“I think maybe it’s the things we don’t want to talk about that are the things people most want to hear.”
Willowdean Dickson is many things. She’s a girl for one. She’s from South Texas. She works in a fast food joint called Harpy’s with an absolute dreamboat of a boy. She and her best friend Ellen are probably the biggest teenage fans of Miss Dolly Parton. She’s absolutely wise beyond her years, and she’s fat. As Willow says, “it’s not a cuss word. It’s not an insult. At least not when I say it.”
Willow starts her summer off just as she planned. She’s going to go to the pool with Ellen every day, and rock that swimwear no matter what looks people give her, and she’s going to avoid her mother while she prepares for the big old Miss Clover City pageant that turns their small town into a circus every year. All of that changes the moment Bo, her handsome coworker kisses her late one night after work. Along with the changes to her friendship with Ellen, who has always been her backbone, Willow is facing a serious crisis. Suddenly, as summer comes to a close and the school year starts up again, the uber-confident Willow is hearing doubts in her head that she’s long been able to suppress.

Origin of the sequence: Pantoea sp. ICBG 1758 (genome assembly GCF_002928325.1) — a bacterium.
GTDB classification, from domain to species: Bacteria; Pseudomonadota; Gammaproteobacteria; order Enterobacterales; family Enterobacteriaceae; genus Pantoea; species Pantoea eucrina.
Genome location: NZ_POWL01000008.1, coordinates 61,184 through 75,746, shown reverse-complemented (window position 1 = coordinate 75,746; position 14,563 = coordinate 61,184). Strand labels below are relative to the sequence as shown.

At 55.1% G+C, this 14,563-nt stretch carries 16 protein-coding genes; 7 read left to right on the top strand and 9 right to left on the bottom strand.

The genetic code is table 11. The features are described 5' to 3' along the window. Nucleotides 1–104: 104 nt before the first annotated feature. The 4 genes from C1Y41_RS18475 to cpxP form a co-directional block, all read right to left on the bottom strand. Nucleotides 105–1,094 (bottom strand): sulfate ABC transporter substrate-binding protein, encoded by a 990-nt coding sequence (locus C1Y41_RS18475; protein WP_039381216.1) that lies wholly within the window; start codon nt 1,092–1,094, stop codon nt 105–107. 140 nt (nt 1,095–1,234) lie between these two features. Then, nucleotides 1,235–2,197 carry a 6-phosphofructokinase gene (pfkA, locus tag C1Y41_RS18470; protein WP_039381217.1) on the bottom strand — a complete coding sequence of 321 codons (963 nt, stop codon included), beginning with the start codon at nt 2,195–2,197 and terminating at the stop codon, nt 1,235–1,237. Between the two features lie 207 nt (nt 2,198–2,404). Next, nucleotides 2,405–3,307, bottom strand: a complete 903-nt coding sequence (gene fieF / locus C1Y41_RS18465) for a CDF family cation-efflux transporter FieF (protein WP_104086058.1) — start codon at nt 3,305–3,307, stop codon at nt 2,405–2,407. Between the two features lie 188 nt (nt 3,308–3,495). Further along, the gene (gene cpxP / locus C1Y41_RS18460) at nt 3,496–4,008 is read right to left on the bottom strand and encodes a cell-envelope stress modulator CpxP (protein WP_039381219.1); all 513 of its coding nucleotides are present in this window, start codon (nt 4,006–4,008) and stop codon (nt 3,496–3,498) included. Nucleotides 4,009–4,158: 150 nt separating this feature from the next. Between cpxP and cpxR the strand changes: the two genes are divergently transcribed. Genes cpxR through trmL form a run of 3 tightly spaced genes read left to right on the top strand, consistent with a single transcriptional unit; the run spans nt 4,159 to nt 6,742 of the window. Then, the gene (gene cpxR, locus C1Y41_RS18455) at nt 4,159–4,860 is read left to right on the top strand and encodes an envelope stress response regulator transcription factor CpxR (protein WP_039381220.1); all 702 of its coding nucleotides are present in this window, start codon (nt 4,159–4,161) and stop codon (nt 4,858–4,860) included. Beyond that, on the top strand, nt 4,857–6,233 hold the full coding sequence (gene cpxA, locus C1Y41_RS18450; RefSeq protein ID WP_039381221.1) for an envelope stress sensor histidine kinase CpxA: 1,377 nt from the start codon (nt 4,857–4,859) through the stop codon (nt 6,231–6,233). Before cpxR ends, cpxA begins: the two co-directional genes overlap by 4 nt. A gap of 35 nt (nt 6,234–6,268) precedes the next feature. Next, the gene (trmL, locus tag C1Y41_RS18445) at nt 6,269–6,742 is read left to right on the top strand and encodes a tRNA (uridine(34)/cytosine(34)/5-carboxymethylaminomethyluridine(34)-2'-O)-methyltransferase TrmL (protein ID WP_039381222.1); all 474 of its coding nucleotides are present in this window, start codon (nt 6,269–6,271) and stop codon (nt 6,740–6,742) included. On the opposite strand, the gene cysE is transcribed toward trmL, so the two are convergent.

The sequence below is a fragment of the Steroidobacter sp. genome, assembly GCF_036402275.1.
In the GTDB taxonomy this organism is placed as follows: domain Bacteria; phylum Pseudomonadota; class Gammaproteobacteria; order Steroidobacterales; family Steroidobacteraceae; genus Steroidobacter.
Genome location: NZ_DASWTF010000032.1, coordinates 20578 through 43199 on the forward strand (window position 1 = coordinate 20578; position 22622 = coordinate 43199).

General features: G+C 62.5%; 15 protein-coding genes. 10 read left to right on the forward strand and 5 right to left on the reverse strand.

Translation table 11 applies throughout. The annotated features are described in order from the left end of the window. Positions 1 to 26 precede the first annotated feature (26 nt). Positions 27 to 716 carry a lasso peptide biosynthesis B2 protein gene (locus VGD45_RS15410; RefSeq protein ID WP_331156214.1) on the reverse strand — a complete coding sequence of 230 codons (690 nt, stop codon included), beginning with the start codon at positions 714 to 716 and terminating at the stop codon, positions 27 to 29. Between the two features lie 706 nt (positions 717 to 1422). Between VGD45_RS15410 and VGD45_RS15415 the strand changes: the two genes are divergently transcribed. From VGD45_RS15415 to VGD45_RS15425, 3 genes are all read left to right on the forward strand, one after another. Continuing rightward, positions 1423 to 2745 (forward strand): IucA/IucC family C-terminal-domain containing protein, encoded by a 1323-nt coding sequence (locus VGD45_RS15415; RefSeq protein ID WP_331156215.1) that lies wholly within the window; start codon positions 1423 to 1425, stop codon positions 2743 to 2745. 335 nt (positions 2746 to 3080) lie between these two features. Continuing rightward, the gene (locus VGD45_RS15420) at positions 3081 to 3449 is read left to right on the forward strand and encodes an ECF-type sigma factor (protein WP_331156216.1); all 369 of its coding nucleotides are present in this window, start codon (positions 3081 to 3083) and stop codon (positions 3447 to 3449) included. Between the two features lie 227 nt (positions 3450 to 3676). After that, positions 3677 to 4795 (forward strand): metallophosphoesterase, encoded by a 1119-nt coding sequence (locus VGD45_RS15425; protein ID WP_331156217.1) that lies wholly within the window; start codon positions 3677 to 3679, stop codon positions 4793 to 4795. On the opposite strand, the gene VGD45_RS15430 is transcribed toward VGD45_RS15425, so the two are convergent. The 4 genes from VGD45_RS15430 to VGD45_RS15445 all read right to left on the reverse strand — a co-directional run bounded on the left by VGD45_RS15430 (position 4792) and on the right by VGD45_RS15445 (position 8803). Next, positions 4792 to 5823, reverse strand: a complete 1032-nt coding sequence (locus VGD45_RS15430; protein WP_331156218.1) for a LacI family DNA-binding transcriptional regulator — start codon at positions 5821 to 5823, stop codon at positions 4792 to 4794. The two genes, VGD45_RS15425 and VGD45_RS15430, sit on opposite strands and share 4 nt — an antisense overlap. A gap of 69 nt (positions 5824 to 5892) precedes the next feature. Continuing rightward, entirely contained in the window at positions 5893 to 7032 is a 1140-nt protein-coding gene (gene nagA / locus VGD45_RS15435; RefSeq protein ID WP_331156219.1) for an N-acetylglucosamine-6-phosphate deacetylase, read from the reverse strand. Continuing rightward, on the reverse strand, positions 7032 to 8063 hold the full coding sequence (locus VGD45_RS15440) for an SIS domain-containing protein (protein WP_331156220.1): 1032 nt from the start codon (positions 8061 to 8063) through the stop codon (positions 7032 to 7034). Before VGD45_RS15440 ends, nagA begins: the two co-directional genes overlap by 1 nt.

In order to take back her life, and pay homage to her late aunt, Willow decides to do the unthinkable in her small town. She enters the Clover City pageant, intending to prove there is more than one definition of beauty. What Willow doesn’t expect is the reaction of some of her peers. Girls who have always been treated as “outsiders” themselves join her. Boom! There is a movement on Willow’s hands, and she’s the one leading the charge.
Along the way, the ever confident Willow struggles and falls, but she doesn’t let it keep her down for long. She’s a strong confident girl, and even if she forgets it sometimes, her friends are around to remind her.
I don’t tend to read contemporary novels. I like mine with magic and a side of vampires. So when I opened up Dumplin’ I was a bit nervous I wouldn’t like it. I was wrong. Oh so very wrong. This book might not have actual magic in the plot, but there is magic in the words. Julie Murphy has made me a fan for life.
This book is hilarious and thought provoking. I alternated between laughing and crying, often in the same chapter. Julie Murphy perfectly captures what it’s like to be a teenager who is happy with herself in a world that is trying to tell her that she needs to change, and the doubt that comes along with that.
When I finished Dumplin’ it stayed with me for days and days. Willow is a character that you can’t forget. She’s got insight into the world that I haven’t even accomplished yet, and she does it with such humor and positivity, that you can’t help by want to join her rally.